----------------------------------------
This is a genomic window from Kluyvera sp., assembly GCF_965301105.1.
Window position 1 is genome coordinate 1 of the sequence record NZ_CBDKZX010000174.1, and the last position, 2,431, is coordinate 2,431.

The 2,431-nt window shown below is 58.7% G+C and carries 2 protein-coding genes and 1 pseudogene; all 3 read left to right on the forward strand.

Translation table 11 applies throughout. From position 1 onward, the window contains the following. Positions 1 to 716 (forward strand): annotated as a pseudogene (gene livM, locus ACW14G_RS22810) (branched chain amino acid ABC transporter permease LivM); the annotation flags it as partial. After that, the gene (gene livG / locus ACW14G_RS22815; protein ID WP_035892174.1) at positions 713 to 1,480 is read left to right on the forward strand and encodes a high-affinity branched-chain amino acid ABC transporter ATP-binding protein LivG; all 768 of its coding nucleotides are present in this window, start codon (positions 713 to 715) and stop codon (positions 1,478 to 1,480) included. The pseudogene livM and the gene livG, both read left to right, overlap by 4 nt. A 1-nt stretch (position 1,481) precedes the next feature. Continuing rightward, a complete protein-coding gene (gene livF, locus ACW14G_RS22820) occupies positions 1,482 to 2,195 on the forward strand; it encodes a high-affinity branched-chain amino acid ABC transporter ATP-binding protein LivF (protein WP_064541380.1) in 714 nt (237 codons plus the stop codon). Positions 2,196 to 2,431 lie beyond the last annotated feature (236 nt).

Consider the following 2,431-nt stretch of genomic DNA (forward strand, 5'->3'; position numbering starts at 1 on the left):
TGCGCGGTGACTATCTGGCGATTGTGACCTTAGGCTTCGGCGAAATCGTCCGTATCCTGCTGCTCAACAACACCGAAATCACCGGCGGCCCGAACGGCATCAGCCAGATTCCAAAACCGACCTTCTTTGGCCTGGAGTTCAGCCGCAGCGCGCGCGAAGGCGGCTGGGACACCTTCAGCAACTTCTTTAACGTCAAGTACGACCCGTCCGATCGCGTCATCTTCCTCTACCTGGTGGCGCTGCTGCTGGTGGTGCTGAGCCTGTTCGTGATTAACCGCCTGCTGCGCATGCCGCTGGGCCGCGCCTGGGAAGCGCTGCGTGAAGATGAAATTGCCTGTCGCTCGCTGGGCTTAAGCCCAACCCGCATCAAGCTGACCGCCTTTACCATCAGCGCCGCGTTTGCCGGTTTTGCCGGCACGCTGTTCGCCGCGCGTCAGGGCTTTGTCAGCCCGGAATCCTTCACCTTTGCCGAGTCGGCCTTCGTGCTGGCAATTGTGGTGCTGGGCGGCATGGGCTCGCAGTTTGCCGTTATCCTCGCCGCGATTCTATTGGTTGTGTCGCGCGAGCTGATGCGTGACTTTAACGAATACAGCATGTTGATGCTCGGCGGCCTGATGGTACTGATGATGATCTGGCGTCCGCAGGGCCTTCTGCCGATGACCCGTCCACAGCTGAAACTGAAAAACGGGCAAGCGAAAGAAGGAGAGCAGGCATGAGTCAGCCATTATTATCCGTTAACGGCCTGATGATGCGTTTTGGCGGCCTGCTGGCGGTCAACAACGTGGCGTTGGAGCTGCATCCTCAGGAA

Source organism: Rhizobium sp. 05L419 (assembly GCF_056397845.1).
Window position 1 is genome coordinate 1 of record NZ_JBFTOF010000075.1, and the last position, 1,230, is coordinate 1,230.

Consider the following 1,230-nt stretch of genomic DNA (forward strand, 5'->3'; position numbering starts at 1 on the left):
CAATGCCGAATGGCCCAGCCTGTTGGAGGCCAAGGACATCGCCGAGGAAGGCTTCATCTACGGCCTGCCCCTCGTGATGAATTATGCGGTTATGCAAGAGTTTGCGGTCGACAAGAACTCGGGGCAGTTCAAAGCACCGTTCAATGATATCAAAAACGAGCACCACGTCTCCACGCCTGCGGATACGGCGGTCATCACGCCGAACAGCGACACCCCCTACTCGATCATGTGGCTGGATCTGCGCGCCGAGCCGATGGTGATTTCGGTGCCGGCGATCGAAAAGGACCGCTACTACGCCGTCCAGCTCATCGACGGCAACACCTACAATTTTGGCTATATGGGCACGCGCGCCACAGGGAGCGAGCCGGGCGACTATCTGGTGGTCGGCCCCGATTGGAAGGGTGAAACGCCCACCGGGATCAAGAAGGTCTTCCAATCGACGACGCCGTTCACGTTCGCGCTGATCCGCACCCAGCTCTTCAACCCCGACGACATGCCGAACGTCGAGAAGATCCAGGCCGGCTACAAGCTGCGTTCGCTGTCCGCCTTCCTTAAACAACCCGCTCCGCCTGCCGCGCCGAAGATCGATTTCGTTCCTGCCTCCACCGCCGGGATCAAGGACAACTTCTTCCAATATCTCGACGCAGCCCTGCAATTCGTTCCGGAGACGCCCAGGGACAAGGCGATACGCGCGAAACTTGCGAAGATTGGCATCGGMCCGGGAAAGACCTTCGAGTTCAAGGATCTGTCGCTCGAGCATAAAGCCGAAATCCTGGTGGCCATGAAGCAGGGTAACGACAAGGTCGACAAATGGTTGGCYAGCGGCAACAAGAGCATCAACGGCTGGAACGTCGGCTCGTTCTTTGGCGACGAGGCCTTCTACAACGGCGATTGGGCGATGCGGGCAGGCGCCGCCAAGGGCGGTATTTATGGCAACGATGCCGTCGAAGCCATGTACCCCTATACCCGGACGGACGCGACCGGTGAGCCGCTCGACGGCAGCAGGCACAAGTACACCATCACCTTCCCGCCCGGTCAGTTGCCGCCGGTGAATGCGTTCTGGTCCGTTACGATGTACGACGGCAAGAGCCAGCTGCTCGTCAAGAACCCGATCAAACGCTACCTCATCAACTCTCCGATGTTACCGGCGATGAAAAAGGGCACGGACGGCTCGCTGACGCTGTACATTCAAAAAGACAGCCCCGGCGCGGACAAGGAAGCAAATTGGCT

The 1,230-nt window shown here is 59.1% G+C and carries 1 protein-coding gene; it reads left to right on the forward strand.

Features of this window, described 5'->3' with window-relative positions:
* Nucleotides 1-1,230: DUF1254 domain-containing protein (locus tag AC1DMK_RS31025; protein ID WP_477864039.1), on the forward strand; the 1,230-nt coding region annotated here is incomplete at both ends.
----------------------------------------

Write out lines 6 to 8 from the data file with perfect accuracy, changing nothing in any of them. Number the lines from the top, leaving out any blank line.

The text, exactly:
TGCGCGGTGACTATCTGGCGATTGTGACCTTAGGCTTCGGCGAAATCGTCCGTATCCTGCTGCTCAACAACACCGAAATCACCGGCGGCCCGAACGGCATCAGCCAGATTCCAAAACCGACCTTCTTTGGCCTGGAGTTCAGCCGCAGCGCGCGCGAAGGCGGCTGGGACACCTTCAGCAACTTCTTTAACGTCAAGTACGACCCGTCCGATCGCGTCATCTTCCTCTACCTGGTGGCGCTGCTGCTGGTGGTGCTGAGCCTGTTCGTGATTAACCGCCTGCTGCGCATGCCGCTGGGCCGCGCCTGGGAAGCGCTGCGTGAAGATGAAATTGCCTGTCGCTCGCTGGGCTTAAGCCCAACCCGCATCAAGCTGACCGCCTTTACCATCAGCGCCGCGTTTGCCGGTTTTGCCGGCACGCTGTTCGCCGCGCGTCAGGGCTTTGTCAGCCCGGAATCCTTCACCTTTGCCGAGTCGGCCTTCGTGCTGGCAATTGTGGTGCTGGGCGGCATGGGCTCGCAGTTTGCCGTTATCCTCGCCGCGATTCTATTGGTTGTGTCGCGCGAGCTGATGCGTGACTTTAACGAATACAGCATGTTGATGCTCGGCGGCCTGATGGTACTGATGATGATCTGGCGTCCGCAGGGCCTTCTGCCGATGACCCGTCCACAGCTGAAACTGAAAAACGGGCAAGCGAAAGAAGGAGAGCAGGCATGAGTCAGCCATTATTATCCGTTAACGGCCTGATGATGCGTTTTGGCGGCCTGCTGGCGGTCAACAACGTGGCGTTGGAGCTGCATCCTCAGGAA

Source organism: Rhizobium sp. 05L419 (assembly GCF_056397845.1).
Window position 1 is genome coordinate 1 of record NZ_JBFTOF010000075.1, and the last position, 1,230, is coordinate 1,230.